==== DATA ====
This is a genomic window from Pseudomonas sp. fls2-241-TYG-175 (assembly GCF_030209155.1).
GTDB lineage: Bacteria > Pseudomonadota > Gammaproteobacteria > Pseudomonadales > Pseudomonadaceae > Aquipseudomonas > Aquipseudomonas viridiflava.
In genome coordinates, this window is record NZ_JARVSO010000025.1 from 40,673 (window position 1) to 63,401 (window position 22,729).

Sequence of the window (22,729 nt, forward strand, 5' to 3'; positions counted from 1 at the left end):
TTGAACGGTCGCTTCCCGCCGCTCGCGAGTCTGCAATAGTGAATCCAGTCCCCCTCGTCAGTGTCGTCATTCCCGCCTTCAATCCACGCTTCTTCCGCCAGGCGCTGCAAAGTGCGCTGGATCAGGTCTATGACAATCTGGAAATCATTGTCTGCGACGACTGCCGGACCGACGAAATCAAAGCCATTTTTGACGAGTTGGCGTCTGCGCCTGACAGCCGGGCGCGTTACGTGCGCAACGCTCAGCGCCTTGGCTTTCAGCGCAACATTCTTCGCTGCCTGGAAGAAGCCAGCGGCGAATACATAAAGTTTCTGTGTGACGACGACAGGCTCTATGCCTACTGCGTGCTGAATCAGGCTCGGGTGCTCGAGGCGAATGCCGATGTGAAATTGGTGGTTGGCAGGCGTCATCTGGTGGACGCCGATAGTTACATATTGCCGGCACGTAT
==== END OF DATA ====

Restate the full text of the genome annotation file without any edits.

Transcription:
This is a genomic window from Pseudomonas sp. fls2-241-TYG-175 (assembly GCF_030209155.1).
GTDB lineage: Bacteria > Pseudomonadota > Gammaproteobacteria > Pseudomonadales > Pseudomonadaceae > Aquipseudomonas > Aquipseudomonas viridiflava.
In genome coordinates, this window is record NZ_JARVSO010000025.1 from 40,673 (window position 1) to 63,401 (window position 22,729).

Sequence of the window (22,729 nt, forward strand, 5' to 3'; positions counted from 1 at the left end):
TTGAACGGTCGCTTCCCGCCGCTCGCGAGTCTGCAATAGTGAATCCAGTCCCCCTCGTCAGTGTCGTCATTCCCGCCTTCAATCCACGCTTCTTCCGCCAGGCGCTGCAAAGTGCGCTGGATCAGGTCTATGACAATCTGGAAATCATTGTCTGCGACGACTGCCGGACCGACGAAATCAAAGCCATTTTTGACGAGTTGGCGTCTGCGCCTGACAGCCGGGCGCGTTACGTGCGCAACGCTCAGCGCCTTGGCTTTCAGCGCAACATTCTTCGCTGCCTGGAAGAAGCCAGCGGCGAATACATAAAGTTTCTGTGTGACGACGACAGGCTCTATGCCTACTGCGTGCTGAATCAGGCTCGGGTGCTCGAGGCGAATGCCGATGTGAAATTGGTGGTTGGCAGGCGTCATCTGGTGGACGCCGATAGTTACATATTGCCGGCACGTAT